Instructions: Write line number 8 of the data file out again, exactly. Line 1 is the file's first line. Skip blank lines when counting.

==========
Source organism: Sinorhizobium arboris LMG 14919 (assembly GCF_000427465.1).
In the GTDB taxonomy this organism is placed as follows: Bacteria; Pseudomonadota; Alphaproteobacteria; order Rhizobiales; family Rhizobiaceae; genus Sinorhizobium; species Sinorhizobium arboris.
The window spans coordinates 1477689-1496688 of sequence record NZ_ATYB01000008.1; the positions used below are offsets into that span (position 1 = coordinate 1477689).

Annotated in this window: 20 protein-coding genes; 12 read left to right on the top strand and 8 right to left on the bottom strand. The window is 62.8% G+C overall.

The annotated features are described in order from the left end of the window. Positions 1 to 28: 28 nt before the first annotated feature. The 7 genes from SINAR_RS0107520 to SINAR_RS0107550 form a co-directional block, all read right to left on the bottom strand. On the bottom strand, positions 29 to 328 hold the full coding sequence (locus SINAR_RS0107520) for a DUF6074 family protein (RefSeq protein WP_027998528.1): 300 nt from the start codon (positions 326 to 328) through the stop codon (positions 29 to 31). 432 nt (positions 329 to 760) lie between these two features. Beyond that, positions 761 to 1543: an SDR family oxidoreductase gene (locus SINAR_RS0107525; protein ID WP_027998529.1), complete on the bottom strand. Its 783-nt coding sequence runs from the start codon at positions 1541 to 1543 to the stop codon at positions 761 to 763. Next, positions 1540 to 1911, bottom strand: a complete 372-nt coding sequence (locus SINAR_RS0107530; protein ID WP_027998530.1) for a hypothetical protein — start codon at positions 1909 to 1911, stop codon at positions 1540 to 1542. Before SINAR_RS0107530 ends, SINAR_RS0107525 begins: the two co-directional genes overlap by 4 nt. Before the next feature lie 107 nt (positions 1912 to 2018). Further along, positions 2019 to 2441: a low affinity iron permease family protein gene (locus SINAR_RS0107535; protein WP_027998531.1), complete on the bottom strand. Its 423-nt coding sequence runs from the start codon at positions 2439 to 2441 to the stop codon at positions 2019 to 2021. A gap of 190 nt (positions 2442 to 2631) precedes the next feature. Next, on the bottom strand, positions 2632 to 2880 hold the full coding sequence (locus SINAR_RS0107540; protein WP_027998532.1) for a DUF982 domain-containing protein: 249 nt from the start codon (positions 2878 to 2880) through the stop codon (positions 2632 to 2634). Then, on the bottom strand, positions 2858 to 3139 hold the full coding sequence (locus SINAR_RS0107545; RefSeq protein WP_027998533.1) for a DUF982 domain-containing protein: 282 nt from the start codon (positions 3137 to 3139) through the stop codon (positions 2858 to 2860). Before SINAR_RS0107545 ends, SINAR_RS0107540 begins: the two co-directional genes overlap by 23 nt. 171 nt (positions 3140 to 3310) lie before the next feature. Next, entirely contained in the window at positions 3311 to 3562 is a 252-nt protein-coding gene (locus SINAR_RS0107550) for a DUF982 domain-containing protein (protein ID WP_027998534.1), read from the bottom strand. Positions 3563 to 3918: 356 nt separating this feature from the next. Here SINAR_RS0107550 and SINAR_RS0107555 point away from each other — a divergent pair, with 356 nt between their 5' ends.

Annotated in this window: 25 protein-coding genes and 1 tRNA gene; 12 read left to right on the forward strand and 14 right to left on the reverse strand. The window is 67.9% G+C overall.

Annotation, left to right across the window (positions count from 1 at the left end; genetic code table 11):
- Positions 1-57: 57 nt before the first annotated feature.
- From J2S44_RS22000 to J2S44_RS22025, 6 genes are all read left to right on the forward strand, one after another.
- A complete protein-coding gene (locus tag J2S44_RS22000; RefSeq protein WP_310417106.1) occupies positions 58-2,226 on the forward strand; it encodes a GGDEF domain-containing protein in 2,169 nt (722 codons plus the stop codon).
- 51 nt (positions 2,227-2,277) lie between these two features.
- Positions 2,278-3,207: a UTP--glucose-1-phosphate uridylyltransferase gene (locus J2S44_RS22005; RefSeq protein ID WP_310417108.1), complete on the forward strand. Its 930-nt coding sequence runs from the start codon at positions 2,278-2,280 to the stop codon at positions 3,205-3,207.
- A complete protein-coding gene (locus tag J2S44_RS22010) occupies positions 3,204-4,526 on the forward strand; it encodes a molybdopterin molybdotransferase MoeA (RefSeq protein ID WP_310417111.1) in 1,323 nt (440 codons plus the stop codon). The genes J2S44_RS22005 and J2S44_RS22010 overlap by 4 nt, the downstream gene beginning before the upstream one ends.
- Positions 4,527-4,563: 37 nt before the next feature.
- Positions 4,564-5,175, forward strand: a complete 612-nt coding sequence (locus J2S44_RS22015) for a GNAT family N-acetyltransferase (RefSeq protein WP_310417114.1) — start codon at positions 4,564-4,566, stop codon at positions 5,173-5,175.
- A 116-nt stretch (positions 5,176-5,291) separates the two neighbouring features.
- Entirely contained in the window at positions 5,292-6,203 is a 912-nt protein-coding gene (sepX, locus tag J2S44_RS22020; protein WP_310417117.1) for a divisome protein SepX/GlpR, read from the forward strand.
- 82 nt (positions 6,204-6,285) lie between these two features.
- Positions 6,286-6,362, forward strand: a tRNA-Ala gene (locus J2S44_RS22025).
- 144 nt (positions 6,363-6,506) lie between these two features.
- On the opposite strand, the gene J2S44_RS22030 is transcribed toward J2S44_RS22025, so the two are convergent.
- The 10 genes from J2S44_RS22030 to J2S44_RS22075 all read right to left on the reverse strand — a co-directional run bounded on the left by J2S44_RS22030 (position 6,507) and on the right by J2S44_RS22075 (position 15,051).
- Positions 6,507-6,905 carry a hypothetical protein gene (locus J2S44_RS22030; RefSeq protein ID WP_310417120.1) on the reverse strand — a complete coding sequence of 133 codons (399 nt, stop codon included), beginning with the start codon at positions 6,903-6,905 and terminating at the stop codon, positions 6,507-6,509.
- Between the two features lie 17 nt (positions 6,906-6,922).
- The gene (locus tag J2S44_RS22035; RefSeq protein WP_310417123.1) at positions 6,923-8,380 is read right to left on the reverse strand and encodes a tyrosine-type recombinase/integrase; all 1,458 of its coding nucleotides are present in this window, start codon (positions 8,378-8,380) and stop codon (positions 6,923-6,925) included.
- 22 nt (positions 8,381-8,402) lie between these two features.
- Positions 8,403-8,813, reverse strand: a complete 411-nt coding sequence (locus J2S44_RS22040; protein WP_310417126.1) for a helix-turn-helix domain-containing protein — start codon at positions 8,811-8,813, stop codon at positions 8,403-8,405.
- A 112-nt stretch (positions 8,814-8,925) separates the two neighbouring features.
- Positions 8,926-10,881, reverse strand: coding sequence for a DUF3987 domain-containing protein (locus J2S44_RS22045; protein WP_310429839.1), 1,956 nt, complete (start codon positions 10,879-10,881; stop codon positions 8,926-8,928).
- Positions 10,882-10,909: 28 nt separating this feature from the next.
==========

- Positions 1-57: 57 nt before the first annotated feature.